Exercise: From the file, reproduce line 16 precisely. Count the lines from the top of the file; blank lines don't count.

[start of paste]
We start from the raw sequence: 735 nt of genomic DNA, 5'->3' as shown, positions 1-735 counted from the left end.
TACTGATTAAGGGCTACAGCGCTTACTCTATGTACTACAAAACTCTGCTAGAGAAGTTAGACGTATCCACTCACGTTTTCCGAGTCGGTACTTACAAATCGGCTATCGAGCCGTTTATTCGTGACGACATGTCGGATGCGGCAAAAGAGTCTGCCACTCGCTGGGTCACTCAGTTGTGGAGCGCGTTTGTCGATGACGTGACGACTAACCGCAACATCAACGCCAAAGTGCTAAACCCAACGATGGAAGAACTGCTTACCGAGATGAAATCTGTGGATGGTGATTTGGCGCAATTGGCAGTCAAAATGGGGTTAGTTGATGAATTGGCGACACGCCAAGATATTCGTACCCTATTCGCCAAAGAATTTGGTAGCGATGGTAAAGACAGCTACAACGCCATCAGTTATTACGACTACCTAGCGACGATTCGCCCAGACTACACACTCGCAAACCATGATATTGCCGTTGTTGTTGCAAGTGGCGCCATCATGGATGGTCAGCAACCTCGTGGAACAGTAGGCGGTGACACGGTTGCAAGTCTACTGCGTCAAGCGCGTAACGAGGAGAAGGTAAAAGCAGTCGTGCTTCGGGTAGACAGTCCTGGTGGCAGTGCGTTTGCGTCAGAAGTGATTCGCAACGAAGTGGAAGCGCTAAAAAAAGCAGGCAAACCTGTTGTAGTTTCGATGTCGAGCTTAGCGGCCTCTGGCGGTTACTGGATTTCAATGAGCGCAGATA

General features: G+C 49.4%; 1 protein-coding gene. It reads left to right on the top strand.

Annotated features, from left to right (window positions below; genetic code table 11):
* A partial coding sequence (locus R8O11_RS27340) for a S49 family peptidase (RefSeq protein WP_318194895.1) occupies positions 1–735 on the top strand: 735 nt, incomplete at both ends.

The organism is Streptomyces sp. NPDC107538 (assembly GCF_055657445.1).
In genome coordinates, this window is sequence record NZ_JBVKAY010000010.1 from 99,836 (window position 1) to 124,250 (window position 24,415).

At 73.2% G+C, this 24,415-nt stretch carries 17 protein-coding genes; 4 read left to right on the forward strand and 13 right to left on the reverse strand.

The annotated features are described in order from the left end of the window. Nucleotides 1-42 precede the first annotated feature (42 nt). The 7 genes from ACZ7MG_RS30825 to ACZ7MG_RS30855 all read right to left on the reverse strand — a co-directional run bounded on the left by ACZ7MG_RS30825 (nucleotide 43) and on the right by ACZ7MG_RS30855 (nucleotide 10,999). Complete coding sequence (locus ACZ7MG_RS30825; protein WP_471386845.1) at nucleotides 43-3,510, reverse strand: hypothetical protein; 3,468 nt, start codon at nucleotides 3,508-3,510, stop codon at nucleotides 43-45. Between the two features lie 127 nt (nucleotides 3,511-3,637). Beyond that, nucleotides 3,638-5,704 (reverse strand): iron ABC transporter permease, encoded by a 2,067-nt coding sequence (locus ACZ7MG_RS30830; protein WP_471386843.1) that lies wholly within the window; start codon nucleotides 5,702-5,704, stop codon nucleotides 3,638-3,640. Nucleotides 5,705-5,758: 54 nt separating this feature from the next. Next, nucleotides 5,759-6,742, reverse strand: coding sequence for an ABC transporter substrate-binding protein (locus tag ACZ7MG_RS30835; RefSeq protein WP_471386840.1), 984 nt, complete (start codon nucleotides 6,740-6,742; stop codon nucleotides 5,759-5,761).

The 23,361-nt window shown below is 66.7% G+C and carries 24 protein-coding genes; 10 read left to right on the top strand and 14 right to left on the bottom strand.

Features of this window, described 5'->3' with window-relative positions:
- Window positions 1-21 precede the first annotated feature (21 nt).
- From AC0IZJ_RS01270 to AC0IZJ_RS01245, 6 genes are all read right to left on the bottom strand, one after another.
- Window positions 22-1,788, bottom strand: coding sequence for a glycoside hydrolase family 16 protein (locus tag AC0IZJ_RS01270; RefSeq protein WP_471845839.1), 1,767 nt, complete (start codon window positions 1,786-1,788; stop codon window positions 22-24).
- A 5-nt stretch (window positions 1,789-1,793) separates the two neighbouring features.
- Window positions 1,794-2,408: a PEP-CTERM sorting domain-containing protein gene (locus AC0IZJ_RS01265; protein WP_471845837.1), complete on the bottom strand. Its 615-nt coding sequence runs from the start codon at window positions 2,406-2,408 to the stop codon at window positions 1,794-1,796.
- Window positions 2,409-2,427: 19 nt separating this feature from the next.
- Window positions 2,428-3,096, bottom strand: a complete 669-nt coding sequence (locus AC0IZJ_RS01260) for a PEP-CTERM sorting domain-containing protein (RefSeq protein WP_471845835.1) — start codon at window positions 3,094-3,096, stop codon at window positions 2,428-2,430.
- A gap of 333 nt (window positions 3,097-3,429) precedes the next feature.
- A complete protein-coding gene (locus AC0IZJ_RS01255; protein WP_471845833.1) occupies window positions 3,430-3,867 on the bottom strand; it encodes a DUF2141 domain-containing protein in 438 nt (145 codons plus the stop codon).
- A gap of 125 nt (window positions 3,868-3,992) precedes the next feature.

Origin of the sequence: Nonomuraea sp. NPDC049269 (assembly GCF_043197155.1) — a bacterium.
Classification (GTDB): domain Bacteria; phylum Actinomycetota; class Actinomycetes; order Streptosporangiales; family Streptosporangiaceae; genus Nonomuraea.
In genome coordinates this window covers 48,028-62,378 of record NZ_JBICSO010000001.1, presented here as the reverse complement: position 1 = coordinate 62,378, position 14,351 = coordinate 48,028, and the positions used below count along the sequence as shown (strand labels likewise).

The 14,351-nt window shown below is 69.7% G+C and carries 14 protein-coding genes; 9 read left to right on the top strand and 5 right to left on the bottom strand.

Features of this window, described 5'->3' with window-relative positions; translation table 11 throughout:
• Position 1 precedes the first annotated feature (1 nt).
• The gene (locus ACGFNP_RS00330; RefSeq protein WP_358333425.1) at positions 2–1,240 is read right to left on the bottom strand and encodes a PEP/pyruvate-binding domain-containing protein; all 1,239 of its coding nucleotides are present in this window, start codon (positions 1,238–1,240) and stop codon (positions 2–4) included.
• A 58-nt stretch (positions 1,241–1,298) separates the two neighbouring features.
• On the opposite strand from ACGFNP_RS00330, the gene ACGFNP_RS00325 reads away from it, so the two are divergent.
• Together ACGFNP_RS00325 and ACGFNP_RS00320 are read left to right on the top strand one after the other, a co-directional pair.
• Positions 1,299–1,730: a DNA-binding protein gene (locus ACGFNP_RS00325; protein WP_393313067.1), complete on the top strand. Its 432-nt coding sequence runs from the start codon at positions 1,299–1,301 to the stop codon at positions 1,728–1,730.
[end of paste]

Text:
- Window positions 1,794-2,408: a PEP-CTERM sorting domain-containing protein gene (locus AC0IZJ_RS01265; protein WP_471845837.1), complete on the bottom strand. Its 615-nt coding sequence runs from the start codon at window positions 2,406-2,408 to the stop codon at window positions 1,794-1,796.